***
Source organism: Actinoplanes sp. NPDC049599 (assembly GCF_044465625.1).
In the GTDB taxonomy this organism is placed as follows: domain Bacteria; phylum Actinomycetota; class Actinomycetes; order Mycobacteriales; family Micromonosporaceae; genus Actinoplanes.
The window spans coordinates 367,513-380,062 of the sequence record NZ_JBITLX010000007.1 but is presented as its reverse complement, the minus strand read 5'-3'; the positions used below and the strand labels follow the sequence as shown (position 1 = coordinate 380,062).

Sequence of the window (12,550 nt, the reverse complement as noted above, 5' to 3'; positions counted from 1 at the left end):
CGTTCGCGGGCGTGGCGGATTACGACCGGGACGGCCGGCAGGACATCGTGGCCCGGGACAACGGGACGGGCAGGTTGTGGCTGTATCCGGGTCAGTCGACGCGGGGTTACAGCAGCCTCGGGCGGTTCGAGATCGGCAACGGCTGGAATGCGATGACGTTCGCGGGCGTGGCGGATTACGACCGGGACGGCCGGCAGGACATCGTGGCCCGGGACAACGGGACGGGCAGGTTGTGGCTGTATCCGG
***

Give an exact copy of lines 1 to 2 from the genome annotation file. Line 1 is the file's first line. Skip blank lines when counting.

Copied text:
Source organism: Actinoplanes sp. NPDC049599 (assembly GCF_044465625.1).
In the GTDB taxonomy this organism is placed as follows: domain Bacteria; phylum Actinomycetota; class Actinomycetes; order Mycobacteriales; family Micromonosporaceae; genus Actinoplanes.